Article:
Articles from West Virginia
But Manchin's proposal went a step beyond talk and ideas, setting out a concrete way to begin attracting more money to development of ethanol, biodiesel, solar, wind or biomass electricity generation. “I've always been told the $35, $40 range (per barrel of oil) is where alternative fuels become viable” Manchin told The News-Record after a tour of Arch Coal's Black Thunder mine. “Let's find that benchmark ... I don't see another way.”
The Public Service Commission’s Aug. 28 ruling permitting 124 industrial wind turbines in Greenbrier County drew a quick response from MCRE (Mountain Communities for Responsible Energy). MCRE spokesman Dave Buhrman said, “We concur with wind opponent Jon Boone who states, ‘Industrial wind is a distraction issue—distracting from the heavy lifting required for meaningful change in our energy practices.’”
CHARLESTON, W.Va. — Despite hundreds of letters supporting the West Virginia Public Service Commission’s July 24 decision to dismiss Liberty Gap LLC’s application for the Jack Mountain wind utility, the PSC decided last week to give the company another chance.
With wind farm development continuing to become somewhat of a household word along the eastern ridges of West Virginia, it’s imperative for Gov. Joe Manchin’s newly established Public Energy Authority to become familiar with the issues as quickly as possible.
Unless Monday’s Public Service Commission’s ruling is reversed on appeal, 124 wind turbines will be erected on 500 acres in the northwestern part of Greenbrier County. Construction of the 40-story behemoths will begin in the spring. Power generated will be sold to an eastern grid that does not include West Virginia.
CHARLESTON, W.Va. (AP) -- The state Public Service Commission has agreed to take a second look at a Pendleton County wind farm application. The agency dismissed Liberty Gap Wind Force's application on July 24th after finding the company refused to allow an opposition group's consultant on its property.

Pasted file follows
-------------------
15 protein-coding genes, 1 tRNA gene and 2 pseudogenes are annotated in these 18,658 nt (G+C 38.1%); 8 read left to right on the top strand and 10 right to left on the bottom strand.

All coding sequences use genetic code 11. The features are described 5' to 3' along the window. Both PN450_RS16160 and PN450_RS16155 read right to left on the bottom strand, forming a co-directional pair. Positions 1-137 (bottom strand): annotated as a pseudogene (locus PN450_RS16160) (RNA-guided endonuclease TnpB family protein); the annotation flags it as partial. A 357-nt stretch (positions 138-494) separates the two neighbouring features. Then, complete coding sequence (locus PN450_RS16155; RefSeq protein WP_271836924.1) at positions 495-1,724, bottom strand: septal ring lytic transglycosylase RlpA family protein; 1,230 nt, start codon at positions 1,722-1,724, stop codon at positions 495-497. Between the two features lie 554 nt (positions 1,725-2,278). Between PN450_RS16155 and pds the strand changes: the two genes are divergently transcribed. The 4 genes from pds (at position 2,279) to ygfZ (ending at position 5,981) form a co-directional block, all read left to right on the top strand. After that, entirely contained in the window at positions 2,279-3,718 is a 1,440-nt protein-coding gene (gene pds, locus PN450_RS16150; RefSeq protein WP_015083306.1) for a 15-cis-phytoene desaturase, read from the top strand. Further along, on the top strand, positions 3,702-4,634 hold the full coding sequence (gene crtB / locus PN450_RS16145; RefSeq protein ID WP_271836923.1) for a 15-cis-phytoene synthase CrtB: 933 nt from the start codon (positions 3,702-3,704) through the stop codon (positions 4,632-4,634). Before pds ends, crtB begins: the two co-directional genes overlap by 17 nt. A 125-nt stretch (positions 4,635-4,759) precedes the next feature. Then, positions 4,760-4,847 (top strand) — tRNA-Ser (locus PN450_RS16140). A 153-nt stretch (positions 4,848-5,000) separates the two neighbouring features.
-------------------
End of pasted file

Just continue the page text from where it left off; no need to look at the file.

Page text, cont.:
CHARLESTON — In yet another victory for wind energy developers, the state Public Service Commission has reinstated the application for a 50-turbine wind farm to be located on Jack Mountain in Pendleton County.
A Greenbrier County citizens group hasn’t given up its fight to block a 126-turbine wind-energy project. Members of Mountain Communities for Responsible Energy plan to ask state Public Service Commission members to reconsider their decision earlier this week to approve the $300 million wind farm.... During the past year, more than 3,300 people sent letters to the PSC about the wind project. About 80 percent of the letters urged the PSC to turn down a Chicago developer’s plans to build the 186-megawatt project called the Beech Ridge Energy Wind Farm.
...wind power can contribute only so much to energy independence. Its role should be appreciated, but not oversold......A more realistic expectation, some experts say, is that wind could supply 6 percent to 10 percent of the nation's need for electrical power. That would be a helpful contribution, but it will fall short of a panacea.